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Posted by on Dec 21, 2012 | 0 comments

Matt’s Mid-Century Modern Built-in Bar

Matt’s Mid-Century Modern Built-in Bar

I was so thrilled when I found this mid-century modern shelf unit (in pristine condition) at a thrift store. I thought the shelves would be perfect for books and decorative items and the cabinets would be ideal for storing and concealing toys. But really, do you think a shelf like this was designed for storing Legos?


And then a friend remarked that it was probably used as a liquor cabinet back in the 1950s. But of course it was! So I set out to give it a fresh new look with a nod to the past. Inspiration and deadline: my husband Matt’s birthday.

Matt had already moved some liquor bottles and barware to the cabinet, but look how boring the space looks. Neat and orderly, but blah.


It needs color, light, and bar accessories to match the quality and flavor of Matt’s delicious beverages and to go with the LP record player he gave himself for his birthday.

To start, I bought a big piece of mod paper at Paper Source to line the back of the bar. The choices were endless.


I chose a pattern that was subdued but had dynamic pattern to it and felt retro. I cut it to fit the back of the cabinet and used some double-sided tape to secure it to the wood.


After shopping around for the perfect (and affordable) crystal decanter…

vintage decanters

I finally settled on one from Potomac West with the perfect size and heft.

Matt already has a cocktail shaker, strainer, and a jigger, so I also looked for an ice bucket and tongs. I found one in Old Town from The Hour. The Hour is jammed front to back, floor to ceiling with glimmering barware, much of it vintage but a lot of contemporary choices too. I bought a small bamboo cutting board there as well.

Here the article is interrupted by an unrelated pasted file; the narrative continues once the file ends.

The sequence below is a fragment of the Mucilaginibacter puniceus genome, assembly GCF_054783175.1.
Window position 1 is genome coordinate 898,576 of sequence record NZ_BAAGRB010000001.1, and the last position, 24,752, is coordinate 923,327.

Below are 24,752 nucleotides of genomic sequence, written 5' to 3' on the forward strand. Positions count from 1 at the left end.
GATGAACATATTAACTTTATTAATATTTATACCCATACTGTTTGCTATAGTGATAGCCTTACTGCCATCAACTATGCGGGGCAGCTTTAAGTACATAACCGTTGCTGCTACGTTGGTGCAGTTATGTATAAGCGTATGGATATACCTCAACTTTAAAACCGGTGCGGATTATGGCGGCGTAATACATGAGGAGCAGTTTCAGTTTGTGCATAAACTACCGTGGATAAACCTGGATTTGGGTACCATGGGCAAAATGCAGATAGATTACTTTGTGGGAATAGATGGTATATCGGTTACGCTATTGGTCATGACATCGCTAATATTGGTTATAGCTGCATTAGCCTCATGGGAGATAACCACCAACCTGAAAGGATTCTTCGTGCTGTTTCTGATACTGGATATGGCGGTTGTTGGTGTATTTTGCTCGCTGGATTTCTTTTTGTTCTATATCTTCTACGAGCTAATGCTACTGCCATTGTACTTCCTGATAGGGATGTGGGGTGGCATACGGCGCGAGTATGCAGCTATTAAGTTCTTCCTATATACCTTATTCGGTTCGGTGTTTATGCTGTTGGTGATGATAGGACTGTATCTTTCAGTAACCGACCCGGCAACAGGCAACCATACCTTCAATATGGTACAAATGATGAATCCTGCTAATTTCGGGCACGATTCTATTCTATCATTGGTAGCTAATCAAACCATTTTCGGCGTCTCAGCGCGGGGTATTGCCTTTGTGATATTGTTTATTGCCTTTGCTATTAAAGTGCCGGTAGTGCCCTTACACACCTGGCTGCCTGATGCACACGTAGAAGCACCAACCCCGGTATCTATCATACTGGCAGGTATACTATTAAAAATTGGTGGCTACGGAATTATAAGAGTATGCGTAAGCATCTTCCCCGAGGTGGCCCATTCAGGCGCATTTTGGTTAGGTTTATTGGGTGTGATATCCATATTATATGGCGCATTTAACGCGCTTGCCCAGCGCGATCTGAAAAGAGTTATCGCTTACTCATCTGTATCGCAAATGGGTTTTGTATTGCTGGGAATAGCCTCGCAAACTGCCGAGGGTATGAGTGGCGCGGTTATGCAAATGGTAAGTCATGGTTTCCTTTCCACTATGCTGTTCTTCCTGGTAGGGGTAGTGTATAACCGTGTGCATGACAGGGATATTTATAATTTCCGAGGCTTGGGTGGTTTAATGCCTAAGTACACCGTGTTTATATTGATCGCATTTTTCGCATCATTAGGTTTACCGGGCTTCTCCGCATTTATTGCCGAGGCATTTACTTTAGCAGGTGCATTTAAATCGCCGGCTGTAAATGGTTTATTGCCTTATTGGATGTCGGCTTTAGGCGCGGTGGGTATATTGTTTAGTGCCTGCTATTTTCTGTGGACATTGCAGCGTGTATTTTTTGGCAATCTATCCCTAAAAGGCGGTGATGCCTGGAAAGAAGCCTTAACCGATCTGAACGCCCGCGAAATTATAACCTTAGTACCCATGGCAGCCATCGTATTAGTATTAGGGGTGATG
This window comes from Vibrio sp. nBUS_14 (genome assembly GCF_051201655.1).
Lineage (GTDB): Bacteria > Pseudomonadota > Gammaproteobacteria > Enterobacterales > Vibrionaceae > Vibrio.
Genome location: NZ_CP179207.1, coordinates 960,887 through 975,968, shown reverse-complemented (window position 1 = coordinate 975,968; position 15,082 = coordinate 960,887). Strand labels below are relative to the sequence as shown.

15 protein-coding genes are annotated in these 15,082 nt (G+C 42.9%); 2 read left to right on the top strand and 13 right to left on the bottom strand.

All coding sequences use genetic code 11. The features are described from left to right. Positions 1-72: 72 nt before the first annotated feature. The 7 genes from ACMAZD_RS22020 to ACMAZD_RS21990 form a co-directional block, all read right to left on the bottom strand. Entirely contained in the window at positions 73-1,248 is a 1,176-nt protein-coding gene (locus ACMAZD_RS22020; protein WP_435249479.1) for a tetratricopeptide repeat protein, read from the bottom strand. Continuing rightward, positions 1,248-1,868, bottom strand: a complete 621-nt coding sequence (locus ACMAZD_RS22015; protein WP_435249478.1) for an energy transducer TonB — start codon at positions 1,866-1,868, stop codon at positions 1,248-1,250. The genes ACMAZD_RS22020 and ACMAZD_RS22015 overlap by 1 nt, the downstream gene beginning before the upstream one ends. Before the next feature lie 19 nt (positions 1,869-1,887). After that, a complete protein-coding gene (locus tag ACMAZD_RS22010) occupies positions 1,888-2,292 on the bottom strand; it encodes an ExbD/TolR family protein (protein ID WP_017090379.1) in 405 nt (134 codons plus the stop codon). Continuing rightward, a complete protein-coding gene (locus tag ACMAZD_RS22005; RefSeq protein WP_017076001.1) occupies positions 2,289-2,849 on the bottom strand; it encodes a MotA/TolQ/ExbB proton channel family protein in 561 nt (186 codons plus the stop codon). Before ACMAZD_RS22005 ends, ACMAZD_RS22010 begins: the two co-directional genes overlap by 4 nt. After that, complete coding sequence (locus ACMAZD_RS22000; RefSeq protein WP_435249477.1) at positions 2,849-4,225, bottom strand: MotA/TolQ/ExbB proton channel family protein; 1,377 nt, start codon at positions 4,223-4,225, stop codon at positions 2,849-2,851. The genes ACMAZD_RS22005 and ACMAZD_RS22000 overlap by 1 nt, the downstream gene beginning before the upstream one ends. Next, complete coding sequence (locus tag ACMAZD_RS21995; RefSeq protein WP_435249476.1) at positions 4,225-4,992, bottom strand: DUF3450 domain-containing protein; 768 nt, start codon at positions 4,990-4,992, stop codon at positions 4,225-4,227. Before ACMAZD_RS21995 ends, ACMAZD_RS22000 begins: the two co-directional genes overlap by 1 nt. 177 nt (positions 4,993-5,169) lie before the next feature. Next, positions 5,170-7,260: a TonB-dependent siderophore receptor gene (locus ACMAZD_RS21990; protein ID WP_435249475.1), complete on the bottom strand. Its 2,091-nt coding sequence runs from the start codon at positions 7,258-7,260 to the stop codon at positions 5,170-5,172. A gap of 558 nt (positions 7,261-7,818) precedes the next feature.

Then, I hit up Matt’s friend John for advice on bourbon choices. Armed with his list of recommendations, I went to the liquor store and came away with a Woodford Reserve to pour in the decanter and a small bottle of Blantons that would look nice in the tableau.

Underneath everything new, as you can see, is a cut-to-order mirror from Del Ray Glass and Mirror. What’s a vintage liquor cabinet without a mirror? I called up and told them what I wanted to use it for and they recommended a sturdy mirror, knowing exactly what would work. Best part: it only cost $15.

After a little rearranging so everything would fit and make a nice first impression, I added a big silver ribbon to the door.


It didn’t take much — some fine paper and new (vintage) accessories —  to give a drab but serviceable bar some much-needed style and pizzaz, and to impress my husband.


Of course, I could have presented him with a nice aged bourbon and he would have been equally grateful.

As Matt mixed drinks for friends later that night, I added a vintage “California” tray for him to use — black with orange poppies and a state map — that I had bought at Matt’s Grandmother’s yard sale last summer.


Matt was inspired by his gift to install some glass racks in the cabinet. Next we may add some lights. And then perhaps some vintage barware and swizzle sticks. On and on it goes. It’s the kind of gift that we can update and add to over the years.

Happy Birthday honey!


Have you discovered that something in your home was originally intended for something else? Or have you made simple changes to something to make it a little more special?

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